How Do You Know?

The official name for the branch of philosophy that is concerned about what knowledge is and how we obtain it (as well as what its limits are) is epistemology.  This post is not an attempt to make a thoroughgoing statement about epistemology.  It is, however, a somewhat more than skin deep dive into the matter.  There are a couple of catalysts to this dive.  Actually there are three.

1.  EQ -This is shorthand for Emotional Intelligence, a phrase coined by Daniel Goleman (who happened to write a book with that exact title).  Emotional Intelligence refers to the type of intelligence that picks up on more than the information that is being formally given in any communication or relationship.  It also picks up on what is unspoken, what is felt, what is communicated non-verbally and in the context of all previous communication.  Goleman bases this on the architecture of the brain.  The human brain seems to develop in three specific stages.  The first stage involves the brain stem, which controls involuntary actions like the heartbeat and reflexes.  The second stage involves our limbic system, which develops around the stem and controls our emotions.  The third stage is the cortex and neocortex, which controls complex thinking.  Research seems to indicate that we respond to stimuli in the same order as our brain develops.  The limbic system, which stores our emotional memory, seems to have a direct connection to our thalamus (or stem), so we feel about stimuli before we think about it.  Every experience is processed emotionally before it is processed rationally.  We feel before we think and how we feel influences how and what we think.  People with a high EQ tend to be more intuitively in touch with others and process unspoken, intuitive or emotional communication well.

2.  Men with Chests – C.S. Lewis in “The Abolition of Man” refers to the way language can be used to corrupt genuine knowledge (as opposed to information).  For Lewis, genuine knowledge is not merely the acquisition of information via reason.  It is the use of the head (reason) to rule over the belly (appetites and desires) via the chest (what Plato called “the spirited element” or emotions that are trained by the habit of virtue into stable sentiments).  The stability of sentiment, or ordering of emotion is determined by what St. Augustine referred to as “ordo amoris”.  This is loving what should be loved and hating what should be hated all in its proper priority and proportion.  So, we process stimuli emotionally but we need to train or order these emotions properly to be able to properly process or “know”.  If we have ordered, healthy, mature emotions then we are able to genuinely know.  The inverse, unfortunately, also seems to be true.  Damaged, immature and unhealthy emotions inhibit our ability to genuinely know.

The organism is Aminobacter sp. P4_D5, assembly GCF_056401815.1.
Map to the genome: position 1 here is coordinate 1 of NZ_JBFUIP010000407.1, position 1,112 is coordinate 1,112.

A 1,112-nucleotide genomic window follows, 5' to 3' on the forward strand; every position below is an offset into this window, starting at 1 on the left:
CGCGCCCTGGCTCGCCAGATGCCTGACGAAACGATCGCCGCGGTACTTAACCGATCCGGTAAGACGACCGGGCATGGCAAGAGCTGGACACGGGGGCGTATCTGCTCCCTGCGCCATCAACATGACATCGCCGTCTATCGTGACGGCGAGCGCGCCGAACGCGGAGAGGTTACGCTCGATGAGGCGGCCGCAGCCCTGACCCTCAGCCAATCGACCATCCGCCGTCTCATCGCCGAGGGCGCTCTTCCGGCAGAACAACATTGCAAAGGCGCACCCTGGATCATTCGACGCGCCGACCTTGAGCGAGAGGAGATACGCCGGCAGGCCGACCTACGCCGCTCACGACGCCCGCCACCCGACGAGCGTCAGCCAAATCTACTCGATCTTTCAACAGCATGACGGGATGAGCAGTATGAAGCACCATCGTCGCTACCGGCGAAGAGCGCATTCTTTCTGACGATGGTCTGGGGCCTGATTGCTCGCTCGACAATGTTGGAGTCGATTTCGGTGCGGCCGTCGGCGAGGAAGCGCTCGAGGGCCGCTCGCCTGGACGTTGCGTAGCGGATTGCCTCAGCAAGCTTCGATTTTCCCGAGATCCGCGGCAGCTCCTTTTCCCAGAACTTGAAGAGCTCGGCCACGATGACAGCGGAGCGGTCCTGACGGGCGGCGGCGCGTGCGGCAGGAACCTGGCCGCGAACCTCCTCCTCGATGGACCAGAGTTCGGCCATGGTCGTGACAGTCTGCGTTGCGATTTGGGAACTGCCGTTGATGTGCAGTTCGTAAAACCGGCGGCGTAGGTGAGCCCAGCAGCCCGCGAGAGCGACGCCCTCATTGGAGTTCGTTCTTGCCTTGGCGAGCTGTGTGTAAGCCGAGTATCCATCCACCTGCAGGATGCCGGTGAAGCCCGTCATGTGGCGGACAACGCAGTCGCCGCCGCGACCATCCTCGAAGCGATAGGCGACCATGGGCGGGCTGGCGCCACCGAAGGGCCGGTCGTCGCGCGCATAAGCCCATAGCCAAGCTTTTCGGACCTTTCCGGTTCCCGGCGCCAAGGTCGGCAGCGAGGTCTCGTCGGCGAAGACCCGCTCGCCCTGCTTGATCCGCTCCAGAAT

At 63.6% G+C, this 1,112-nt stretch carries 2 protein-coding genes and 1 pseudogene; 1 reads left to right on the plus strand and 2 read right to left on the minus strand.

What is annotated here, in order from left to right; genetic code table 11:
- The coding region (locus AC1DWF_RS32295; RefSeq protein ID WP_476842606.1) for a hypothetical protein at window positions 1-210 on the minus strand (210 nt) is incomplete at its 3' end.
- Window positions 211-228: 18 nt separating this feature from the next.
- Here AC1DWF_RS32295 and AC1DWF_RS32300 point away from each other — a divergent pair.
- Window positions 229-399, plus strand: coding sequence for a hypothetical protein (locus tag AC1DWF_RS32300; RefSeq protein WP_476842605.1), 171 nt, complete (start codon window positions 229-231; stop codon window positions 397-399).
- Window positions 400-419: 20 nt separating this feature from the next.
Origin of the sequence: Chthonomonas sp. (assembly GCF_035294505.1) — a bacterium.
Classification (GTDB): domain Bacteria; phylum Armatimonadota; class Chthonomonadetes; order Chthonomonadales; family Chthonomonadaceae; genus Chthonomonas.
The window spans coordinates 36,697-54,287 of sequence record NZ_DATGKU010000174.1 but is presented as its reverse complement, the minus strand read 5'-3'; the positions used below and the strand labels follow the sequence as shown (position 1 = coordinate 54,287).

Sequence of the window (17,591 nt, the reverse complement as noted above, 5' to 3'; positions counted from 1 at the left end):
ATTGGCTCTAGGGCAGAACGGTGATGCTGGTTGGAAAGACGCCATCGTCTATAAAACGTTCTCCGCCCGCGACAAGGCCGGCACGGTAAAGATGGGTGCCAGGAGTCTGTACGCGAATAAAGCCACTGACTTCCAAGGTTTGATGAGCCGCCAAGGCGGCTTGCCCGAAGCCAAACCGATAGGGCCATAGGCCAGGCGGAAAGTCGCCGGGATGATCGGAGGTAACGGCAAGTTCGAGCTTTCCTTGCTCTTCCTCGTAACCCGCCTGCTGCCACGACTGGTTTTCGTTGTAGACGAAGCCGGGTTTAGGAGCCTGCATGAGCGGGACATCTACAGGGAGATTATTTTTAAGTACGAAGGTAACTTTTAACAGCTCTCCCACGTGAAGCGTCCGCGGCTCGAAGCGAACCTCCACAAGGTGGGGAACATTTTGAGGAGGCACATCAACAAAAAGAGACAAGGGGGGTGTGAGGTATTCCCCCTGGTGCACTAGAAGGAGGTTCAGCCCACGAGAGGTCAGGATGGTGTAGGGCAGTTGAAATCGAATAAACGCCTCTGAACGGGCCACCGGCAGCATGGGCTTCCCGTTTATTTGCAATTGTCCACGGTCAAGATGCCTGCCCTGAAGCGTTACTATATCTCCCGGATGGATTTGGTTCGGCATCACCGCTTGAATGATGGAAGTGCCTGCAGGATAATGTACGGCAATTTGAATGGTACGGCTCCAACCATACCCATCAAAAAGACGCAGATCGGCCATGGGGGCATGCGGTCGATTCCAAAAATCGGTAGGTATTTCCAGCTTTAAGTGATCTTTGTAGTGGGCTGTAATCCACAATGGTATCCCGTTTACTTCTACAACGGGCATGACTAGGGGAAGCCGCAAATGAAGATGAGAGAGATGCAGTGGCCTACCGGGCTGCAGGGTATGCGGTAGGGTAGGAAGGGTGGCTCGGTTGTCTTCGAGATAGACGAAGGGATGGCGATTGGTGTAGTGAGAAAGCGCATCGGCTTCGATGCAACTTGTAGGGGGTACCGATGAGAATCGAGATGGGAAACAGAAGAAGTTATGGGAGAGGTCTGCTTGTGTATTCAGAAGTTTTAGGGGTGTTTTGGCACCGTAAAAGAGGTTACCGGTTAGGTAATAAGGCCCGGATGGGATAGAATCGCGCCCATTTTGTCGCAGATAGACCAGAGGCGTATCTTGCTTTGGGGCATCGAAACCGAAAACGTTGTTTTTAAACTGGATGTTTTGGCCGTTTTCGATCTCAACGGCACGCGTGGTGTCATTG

3.  Adam knew Eve – The primary Hebrew and Greek words that are translated “know” or “knowledge” (or similar) in the Bible  – Yadah, Ginosko (forgive the rough transliterations) – are relational in nature.  When the Bible says that Adam knew Eve and she conceived we are not talking about the mere processing of information.  We are talking about intimacy, in every way possible.  Biblical “knowledge” doesn’t divorce ideas from reality or information from concrete experience.  When Jesus refers to eternal life as “that they may know You, the only true God and Jesus Christ whom you have sent” (John 17:3) it is not correct information that is the question.  Knowledge involves relationship and intimacy.  We are to acknowledge (yadah) the Lord in all of our ways (just like Adam knew Eve).  Otherwise, we can’t be properly said to truly know anything – despite how much information we have stored in our brains.